|Location||Al-Saada, Salalah, Oman|
|Operator||Ministry of Sports Affairs|
|Broke ground||April 25, 2006|
|Opened||July 23, 2009|
|Renovated||(Under some renovation)|
Al-Saada Stadium (Arabic: أستاد السعادة), also known as Al-Saada Sports Complex (Arabic: مجمع السعادة الرياضي) is a government owned multi-use stadium in the Al-Saada district of Salalah, Oman. The stadium is used only for football matches and is the home stadium of Salalah-based clubs Dhofar, and Al-Nasr. The stadium has originally had a capacity of an estimated 12,000 people, but due to renovation in 2010 the stadium became an all-seater decreasing the maximum capacity to an estimated 8-9,000 spectators. Although being opened officially in 2009, the stadium ever since has been undergoing renovation, and because of protest from the football community in the city because of the unexpected outcome, the stadium has undergone a plan to eventually house close to 20,000 spectators.
Aside from the stadium itself, there is also a sports complex housed within the compound, which includes a hockey field, tennis court, olympic swimming pool, and an indoor volleyball/basketball stadium.
Unlike the Salalah Sports Complex located in the Auwqad district of Salalah, the Al-Saada Stadium features seating completely around the field, and does not include a running track, making the atmosphere more powerful and closer to the action.
The stadium has been subject to criticism, especially from influential people in Salalah. Omani newspaper, Al-Shabiba has published an article on February 1, 2010  about the stadium by writer, Mohammed Al-Rawas pointing out the main issues with the stadium. In it, it states that it has taken much longer than expected for it to finish, no seating whatsoever was installed, and the end result was just not what was expected. The article also mentions no installation of a parking lot.
Abdul-Hakim Ba-Mukhalaf, Ali Al-Ra'ood, Nayyif Al-Marhoon, and Dhofar S.C. president, Badr bin Ali Al-Rawas also join writer, Mohammed Al-Rawas in the long article criticizing the construction, planning, and disappointing end-result of the stadium.
According to Al-Shabiba's article from February 1, 2010, the stadium was planned to be completely finished in 15 months, but in fact, it has taken nearly 4 years and is still experiencing construction.
The leading football forum in the Arab World, Kooora.com has also been the place of criticism towards the stadium with various members opening threads explaining their disappointment in the outcome.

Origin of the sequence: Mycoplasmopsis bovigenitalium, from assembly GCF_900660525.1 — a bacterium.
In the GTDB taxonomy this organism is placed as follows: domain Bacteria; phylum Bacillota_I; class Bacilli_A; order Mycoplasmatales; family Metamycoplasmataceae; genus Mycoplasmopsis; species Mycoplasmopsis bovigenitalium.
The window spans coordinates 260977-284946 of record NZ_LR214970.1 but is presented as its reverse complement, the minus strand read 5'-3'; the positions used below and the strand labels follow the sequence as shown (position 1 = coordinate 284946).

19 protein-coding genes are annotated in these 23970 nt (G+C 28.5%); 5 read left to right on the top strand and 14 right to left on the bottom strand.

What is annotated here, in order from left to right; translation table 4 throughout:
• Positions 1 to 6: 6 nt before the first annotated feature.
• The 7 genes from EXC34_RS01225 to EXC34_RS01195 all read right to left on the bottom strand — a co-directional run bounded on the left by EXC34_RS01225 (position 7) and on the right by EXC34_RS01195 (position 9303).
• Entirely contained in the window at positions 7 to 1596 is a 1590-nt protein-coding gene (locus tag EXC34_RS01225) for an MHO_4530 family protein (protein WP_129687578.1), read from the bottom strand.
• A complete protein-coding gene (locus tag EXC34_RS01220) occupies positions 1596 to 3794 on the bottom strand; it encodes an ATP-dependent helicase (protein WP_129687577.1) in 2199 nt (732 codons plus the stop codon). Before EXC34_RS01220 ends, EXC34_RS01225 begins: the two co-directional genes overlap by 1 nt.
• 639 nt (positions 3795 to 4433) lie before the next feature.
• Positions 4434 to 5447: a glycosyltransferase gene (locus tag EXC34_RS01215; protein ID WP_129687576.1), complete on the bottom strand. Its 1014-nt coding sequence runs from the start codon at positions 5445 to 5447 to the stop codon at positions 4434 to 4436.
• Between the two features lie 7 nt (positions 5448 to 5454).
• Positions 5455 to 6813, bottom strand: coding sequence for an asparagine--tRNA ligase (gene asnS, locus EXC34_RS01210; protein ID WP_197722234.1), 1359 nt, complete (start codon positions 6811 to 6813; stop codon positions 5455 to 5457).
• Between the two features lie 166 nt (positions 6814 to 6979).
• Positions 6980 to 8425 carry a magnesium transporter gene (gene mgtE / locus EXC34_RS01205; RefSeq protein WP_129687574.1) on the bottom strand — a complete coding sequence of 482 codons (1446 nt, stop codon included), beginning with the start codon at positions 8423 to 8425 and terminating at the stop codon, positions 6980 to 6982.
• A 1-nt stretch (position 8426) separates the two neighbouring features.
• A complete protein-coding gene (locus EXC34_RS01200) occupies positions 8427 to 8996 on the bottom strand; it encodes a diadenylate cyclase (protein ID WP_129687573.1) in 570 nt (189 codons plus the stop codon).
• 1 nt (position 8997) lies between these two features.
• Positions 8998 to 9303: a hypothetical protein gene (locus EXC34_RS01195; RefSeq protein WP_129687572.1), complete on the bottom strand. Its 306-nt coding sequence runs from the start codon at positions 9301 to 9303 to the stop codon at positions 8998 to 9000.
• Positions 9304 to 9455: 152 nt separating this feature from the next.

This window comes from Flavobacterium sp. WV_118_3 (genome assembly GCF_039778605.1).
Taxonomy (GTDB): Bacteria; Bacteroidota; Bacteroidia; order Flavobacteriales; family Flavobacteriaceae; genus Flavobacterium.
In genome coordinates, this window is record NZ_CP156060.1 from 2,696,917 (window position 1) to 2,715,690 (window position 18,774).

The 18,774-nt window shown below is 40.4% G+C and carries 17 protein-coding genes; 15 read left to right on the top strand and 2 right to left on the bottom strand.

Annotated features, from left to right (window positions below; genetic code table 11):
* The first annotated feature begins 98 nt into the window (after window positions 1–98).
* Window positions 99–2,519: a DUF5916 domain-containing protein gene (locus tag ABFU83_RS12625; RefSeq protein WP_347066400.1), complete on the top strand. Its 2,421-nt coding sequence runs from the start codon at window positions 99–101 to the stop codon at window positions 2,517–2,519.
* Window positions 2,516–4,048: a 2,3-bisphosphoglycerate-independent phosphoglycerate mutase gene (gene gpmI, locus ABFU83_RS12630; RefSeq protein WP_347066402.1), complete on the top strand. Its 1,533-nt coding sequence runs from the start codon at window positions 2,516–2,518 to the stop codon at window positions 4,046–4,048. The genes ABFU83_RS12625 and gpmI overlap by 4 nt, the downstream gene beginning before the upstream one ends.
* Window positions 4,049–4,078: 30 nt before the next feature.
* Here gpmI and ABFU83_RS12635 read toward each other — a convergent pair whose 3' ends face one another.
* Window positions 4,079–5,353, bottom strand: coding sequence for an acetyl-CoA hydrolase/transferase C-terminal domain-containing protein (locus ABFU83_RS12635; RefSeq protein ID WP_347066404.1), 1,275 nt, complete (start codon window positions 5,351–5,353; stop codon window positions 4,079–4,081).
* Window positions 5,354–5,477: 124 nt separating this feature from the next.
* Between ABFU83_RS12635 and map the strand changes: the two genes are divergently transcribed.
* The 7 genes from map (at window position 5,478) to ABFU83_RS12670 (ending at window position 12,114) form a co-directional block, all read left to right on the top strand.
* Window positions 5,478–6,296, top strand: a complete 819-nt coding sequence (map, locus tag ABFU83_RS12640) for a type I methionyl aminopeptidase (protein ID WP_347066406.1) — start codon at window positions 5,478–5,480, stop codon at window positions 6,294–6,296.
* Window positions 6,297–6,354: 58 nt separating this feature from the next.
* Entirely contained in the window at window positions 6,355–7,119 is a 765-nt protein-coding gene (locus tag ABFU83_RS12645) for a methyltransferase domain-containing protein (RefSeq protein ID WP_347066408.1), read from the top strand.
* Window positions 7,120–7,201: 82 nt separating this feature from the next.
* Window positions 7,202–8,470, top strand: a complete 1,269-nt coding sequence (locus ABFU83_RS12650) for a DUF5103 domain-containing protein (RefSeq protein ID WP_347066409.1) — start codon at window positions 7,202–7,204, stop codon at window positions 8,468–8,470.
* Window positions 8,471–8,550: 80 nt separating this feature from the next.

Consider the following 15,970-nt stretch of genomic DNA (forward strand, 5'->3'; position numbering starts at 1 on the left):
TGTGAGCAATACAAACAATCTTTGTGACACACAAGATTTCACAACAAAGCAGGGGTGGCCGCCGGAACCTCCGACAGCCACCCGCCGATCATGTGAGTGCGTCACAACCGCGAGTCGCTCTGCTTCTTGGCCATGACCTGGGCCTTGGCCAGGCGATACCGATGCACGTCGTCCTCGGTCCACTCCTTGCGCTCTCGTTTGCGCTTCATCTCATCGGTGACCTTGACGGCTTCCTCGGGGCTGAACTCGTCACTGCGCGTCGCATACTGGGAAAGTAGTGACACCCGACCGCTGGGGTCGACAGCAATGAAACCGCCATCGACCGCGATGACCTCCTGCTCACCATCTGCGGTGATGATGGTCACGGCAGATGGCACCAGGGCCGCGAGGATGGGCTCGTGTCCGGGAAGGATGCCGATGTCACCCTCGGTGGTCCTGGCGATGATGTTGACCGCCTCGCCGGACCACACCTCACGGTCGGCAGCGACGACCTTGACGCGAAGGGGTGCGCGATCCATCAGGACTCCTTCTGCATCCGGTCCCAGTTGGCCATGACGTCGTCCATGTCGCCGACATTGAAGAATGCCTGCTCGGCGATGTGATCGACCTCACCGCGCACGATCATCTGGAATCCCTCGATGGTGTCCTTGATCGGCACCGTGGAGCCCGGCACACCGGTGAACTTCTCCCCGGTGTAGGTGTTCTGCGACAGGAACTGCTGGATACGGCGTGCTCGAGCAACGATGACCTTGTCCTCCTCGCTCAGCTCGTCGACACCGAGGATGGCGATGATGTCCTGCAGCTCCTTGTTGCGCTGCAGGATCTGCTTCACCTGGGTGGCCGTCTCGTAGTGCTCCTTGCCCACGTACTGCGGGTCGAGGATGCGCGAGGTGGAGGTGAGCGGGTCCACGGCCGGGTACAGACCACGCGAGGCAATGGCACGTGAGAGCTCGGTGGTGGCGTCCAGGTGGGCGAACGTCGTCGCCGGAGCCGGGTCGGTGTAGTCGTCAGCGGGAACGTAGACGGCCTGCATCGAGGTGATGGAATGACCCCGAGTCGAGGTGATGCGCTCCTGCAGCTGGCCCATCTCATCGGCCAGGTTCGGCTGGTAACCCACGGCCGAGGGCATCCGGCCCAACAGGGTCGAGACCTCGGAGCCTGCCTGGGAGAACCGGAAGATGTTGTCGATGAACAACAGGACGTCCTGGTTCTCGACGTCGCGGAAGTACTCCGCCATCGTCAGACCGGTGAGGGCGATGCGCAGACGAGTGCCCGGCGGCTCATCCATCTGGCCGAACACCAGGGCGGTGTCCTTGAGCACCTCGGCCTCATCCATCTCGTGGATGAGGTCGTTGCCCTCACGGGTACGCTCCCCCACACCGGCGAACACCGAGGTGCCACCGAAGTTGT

KooooraWaBas has also written an article about the stadium explaining the poor managing and planning of the stadium, lack of giving live feeds of matches, and no match clock installed.
Al-Saada Stadium is the new home to Dhofar FC as well as Al-Nasr FC, replacing their old home; the Salalah Sports Complex. The stadium also hosts various teams from Salalah in the second division, as well as Mirbat.
- The first international friendly between Saudi Arabia and Oman in Salalah was held in 2009 in this stadium.
- Location of this stadium is close to the ongoing construction of the new location of the Dhofar University.
- Many times the venue is confused with the Salalah Sports Complex when Dhofari clubs play home matches.
- http://main.omanobserver.om/node/62710 - OMAN OBSERVER -- Stadium to double in capacity
- http://www.youtube.com/watch?v=9tpQ2NJXdbk - Hassan Rabia goal vs. K.S.A.--spectator POV
- http://forum.kooora.com/f.aspx?t=21648557 - Kooora.com--Angry member expressing outrage
- http://www.koooorawabas.com/articles.php?mqal=412 KooooraWaBas article on Al-Saada stadium -- No live matches, no match clock!
- (Arabic) Kooora.com reports the Al-Shabiba article from February 1, 2010, about the Al-Saada Stadium
- (Arabic) Al-Shabiba article (different source)
- (Arabic) Omanet.com info about the stadium
- (Arabic) Al-Watan newspaper report on the Al-Saada Stadium
- (Arabic) KooooraWaBas article on Al-Saada Stadium
- (Arabic) Al-Nasr's official website posted pictures of the stadium under construction
- Youtube video of Oman vs. K.S.A. spectator POV before match